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Tool Talk Thursday: Tumbling Ceramic Beads

Stoneware stained beads and fired to Cone5 before tumbling


I like to tumble some of my stoneware beads that have been stained and fired to cone 5.  Tumbling gives the beads a soft satiny feel and removes any extra stain that was not absorbed into the clay when it was originally fired. I tumble the beads between 30 and 60 minutes. In my trials recently, I have found that some stains stay on better than others. Teal, Purple, Copper Carbonate, Ferrous Oxide stay on well. Some of the lighter color stains like crimson and light brown become very pale after being tumbled.




I recently purchases the clear plastic tumbler barrel seen on the left.  The one on the right is made of rubber and can be a problem if you are tumbling ceramic beads.  The inside black rubber rubs off on the beads giving them a slightly gray color.  Rubber tumbler barrels are also noted for getting the black sludgies--a  term I have for when the fluid turns pitch black.  Not such a problem for metal findings but can be, as i said for tumbling beads.


Here is a picture of the tumbler filled with stainless steel shot.  Stainless steel is great since it never rusts.  I always store my shot in the tumbler barrel in fluid.

Here is a picture of my new tumbler barrel with burnishing fluid.  You can purchase this kind of fluid from a number of places.  Mine came from Rio Grande as did the tumbler itself.  Luckily I was able to find a plastic clear barrel that fits my tumbler and didn't need to purchase a new machine. 

Here is a picture of the tumbler in action.  I did this outside, luckily, since I had some problems fitting the new lid on and it leaked quite a bit at first.

If you are interested in trying tumbling your beads, you can purchase tumblers in many on line jewelry supply stores now such as Rio Grande, Ring and Things, and Fire Mountain.   I recommend that you invest in a quality tumbler since the very cheap ones, I have heard,  burn out quickly.  Make sure that the way the top is attached works for you.  Some are more difficult to tighten and take apart than others.  Both of mine are kind of difficult.  I like mine because it is a workhorse and because it has the interchangeable barrels.  I don't really like the way the lid goes on.  Most vendors will sell you the shot you need to smooth out your product on the same page as the tumbler.  I recommend using the stainless steel shot.  The burnishing fluid is important for polishing metal.  I have use a drop or two of Dawn for the beads and it works well with them--helps them slide smoothly through the shot.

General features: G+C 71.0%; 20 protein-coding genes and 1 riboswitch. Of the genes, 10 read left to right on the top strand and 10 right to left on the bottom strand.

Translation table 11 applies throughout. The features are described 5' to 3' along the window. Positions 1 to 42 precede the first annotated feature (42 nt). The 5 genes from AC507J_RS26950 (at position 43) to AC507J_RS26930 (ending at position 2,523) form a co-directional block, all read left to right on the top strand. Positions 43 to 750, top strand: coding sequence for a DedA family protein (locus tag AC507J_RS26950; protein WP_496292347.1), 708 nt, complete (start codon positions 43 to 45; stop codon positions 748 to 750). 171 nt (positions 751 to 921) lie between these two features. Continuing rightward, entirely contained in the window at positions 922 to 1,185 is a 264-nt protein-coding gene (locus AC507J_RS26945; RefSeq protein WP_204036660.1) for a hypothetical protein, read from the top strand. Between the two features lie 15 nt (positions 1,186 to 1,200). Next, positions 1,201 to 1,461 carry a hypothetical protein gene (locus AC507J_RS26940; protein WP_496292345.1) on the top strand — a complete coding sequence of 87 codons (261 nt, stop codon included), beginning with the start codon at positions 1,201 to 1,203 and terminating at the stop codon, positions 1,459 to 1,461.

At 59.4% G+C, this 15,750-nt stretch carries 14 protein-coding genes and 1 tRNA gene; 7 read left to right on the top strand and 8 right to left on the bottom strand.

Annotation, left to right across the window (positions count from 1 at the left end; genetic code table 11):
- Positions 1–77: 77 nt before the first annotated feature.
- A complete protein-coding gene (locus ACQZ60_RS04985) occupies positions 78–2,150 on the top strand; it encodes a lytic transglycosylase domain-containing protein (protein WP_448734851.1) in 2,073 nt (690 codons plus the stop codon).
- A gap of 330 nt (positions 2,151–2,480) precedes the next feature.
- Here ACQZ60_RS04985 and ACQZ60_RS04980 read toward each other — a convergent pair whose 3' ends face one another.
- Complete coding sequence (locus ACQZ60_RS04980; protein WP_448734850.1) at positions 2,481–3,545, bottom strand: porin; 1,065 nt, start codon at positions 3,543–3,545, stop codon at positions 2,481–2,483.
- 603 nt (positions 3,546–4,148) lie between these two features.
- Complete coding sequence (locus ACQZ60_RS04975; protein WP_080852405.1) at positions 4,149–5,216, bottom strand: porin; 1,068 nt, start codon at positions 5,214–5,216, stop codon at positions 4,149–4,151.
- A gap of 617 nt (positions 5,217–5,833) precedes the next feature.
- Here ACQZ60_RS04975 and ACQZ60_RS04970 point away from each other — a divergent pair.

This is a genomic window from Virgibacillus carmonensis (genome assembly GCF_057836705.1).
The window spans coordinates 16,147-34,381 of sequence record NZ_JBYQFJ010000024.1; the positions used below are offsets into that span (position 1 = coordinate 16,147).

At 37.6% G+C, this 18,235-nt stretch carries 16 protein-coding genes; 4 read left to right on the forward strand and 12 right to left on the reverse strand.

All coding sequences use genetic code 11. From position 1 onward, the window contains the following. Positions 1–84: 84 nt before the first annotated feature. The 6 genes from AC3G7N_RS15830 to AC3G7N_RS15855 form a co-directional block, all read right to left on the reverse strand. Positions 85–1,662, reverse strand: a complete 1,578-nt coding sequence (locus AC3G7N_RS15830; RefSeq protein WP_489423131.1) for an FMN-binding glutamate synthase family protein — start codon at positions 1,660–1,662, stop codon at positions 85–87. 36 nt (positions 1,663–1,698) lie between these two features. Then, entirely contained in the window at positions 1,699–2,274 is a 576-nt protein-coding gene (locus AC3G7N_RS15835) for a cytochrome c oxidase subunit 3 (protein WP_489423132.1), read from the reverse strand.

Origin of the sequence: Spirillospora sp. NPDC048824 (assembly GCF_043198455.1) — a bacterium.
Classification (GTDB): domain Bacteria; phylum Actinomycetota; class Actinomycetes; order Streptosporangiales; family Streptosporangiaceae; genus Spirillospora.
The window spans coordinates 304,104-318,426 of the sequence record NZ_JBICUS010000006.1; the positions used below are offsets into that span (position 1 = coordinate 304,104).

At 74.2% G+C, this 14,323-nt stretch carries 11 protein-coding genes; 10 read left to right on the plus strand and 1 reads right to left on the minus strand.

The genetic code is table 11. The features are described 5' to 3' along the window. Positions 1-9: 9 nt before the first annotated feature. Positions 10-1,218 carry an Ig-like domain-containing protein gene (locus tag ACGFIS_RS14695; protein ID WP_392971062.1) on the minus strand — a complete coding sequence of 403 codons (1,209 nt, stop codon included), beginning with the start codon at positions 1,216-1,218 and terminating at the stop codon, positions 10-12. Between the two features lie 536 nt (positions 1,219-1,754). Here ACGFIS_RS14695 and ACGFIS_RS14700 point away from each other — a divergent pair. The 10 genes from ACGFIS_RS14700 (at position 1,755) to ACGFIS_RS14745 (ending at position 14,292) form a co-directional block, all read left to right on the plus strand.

Stoneware Beads Fired to Cone5   after being tumbled. 

You can see that the dark crimson stain mostly washed off.  The purple came out really great.  Others are about the same as before.

Posted by Mary Harding

7 comments:

  1. Mary,

    I have been told that I can "tumble" my smooth bisqued beads instead of wet sanding them as greenware....Have you ever tried that? Thanks for another great tip!

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  2. I've tumbled bisque beads. It works great. Gives them a VERY smooth finish.

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  3. I do wipe my beads before I bisque fire them to get any major clumps of clay off, but I also tumble them after the firing as well. Can't believe I didn't do it sooner. I just use an old kiddie rock tumbler.

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  4. Thanks for the hint about the clear tumbler and what to put into it. I bought a tumbler over a year ago then put it up on a shelf because I just didn't really know what to do with it.

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  5. Great...thanks! I am going to invest in one as soon as I have a little more in my paypal! Definitely sounds like a time saver...but I was told to only use it on smooth beads, not textured. I think one of the things I hate most is wet sanding them. I actually procrastinating about doing that while I write! Makes my fingers hurt :O(

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  6. The tumbler is my best friend! Mary, can you put just a wee bit of frit into the colours that don't stick? I think I read somewhere about someone famous doing that when they wanted an unglazed surface with colour.

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  7. very nice ! Do you mind telling the brand of tumbler and aprox. price?

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